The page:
Cross collateralization is a provision in many credit union loan agreements. It can create some complications for someone who is filing for bankruptcy. Today’s post will discuss the clause and why it matters in bankruptcy. First, let’s run though the typically scenario of the cross-collateralization clause in effect.
You decide to finance a car through your local credit union. You get the car and start making payments—everyone is happy. You know that if you do not make your car payments the credit union can come repossess the car because the car is collateral for the loan. Six months later you decide to get a credit card with the same credit union. Things seem pretty straightforward; you now have two accounts at the credit union. However, in the car loan application paperwork, buried in the fine print, is the cross-collateralization clause.
A very simplified cross-collateral clause might read: Any Collateral for this Agreement (the car loan application), shall also be Collateral for any other obligations (the credit card) owing by Borrower to Credit Union.
What does this short clause do you ask? It gives the credit union the right to use your car as collateral on the credit card debt! If you default on the credit card payments, the credit union could sell your car to pay the debt. Another issue that may occur is that even when you pay off the car loan, the credit union may not give you the car title. They will hold the title until the credit card balance is paid.
Why Cross Collateralization Matters in Bankruptcy
The cross-collateral clause may turn some of your usually dischargeable unsecured debt into secured debt.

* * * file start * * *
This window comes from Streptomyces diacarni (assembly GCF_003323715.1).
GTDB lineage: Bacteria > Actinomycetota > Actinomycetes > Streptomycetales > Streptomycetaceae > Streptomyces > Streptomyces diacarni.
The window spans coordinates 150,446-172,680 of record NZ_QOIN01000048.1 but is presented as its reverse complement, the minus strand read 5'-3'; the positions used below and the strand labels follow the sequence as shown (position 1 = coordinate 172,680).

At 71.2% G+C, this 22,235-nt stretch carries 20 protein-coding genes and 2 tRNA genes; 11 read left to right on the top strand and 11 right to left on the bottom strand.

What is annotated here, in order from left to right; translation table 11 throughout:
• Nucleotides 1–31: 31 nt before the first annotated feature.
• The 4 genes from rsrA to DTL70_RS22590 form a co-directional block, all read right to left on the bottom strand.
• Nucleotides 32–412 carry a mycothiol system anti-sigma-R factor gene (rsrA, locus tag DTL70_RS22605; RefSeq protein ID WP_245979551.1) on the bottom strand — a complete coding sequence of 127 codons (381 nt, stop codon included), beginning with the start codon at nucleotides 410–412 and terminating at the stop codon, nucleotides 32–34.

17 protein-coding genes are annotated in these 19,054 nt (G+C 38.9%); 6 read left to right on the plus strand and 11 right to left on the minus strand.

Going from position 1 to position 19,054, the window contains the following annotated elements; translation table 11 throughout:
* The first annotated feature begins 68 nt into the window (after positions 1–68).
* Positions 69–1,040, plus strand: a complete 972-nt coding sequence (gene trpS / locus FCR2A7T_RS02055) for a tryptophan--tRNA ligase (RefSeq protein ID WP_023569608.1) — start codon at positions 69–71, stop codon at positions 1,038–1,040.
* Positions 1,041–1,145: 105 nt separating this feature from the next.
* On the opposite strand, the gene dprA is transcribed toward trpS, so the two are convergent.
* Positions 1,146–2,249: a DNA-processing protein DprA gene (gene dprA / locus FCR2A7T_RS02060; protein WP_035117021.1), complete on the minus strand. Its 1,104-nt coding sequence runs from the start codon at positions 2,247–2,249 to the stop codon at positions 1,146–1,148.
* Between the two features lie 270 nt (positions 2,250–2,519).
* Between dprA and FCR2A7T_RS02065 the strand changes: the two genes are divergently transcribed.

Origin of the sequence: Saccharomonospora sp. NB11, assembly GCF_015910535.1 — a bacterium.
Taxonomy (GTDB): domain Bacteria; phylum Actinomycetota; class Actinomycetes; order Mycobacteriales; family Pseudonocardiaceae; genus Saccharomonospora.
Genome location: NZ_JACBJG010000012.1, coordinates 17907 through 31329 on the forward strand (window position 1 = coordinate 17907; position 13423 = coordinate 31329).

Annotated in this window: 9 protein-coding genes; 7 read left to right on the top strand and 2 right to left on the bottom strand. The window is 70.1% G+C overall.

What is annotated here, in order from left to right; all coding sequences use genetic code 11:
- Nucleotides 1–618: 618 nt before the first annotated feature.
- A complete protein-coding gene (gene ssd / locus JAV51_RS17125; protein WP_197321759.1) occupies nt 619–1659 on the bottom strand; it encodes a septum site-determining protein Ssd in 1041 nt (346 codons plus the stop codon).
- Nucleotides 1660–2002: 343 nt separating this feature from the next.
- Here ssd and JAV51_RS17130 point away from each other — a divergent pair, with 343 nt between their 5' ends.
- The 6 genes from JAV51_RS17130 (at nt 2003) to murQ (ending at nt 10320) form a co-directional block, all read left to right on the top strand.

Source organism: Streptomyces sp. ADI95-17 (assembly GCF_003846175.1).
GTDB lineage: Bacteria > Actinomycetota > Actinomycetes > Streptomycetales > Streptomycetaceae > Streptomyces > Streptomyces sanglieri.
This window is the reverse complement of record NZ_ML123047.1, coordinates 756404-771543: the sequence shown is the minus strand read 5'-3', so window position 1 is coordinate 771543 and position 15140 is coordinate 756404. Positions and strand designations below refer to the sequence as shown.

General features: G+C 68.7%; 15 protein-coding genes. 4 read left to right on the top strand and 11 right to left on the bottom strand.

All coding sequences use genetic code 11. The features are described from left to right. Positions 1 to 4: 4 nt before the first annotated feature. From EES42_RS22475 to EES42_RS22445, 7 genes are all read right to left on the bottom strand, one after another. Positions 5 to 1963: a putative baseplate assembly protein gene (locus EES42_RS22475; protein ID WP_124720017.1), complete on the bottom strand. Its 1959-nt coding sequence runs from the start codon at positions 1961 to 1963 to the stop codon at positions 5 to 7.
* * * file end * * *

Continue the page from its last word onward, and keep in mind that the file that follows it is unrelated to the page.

A Chapter 7 Bankruptcy Cross Collateralization Example
You have a car loan ($5000 balance) though Bank A and a credit card ($2000 balance) through Bank B. If you would like to keep your car, you will continue to make payments after your chapter 7 to pay down the $5000. The credit card debt is treated as unsecured debt and you would not pay back the $2000.
You have a car loan ($5000 balance) and credit card ($2000 balance) through Credit Union and the loans have the cross-collateralization language from above. If you would like to keep the car, you will have to pay both the car loan and credit card debt in order to keep the car for a total of $7000.
Differences in Cross Collateralization in Chapter 13 Bankruptcy
The solution to a cross collateralization agreement in bankruptcy is to pay the original car loan through a chapter 13 bankruptcy plan and wipe out the credit card portion. You can do this in a chapter 13 case as long as the car is worth less then the amount owed on it under the original loan. If the car is worth more than what is owed on the car loan then you will pay the credit card debt up to the amount of value in the car after deducting for the car loan. As an example if you had a car loan of $8000 and a cross collateralized credit card of $6000 and the car value was $9000 then you would pay the $8000 car loan and $1000 of the credit card debt.
If you are unsure whether your loans are cross-collateralized, and/or you need advice regarding how your debts will be affected by bankruptcy, reach out to one of our bankruptcy attorneys for a consultation. We have offices in Wichita, Topeka, Lawrence, and Overland Park.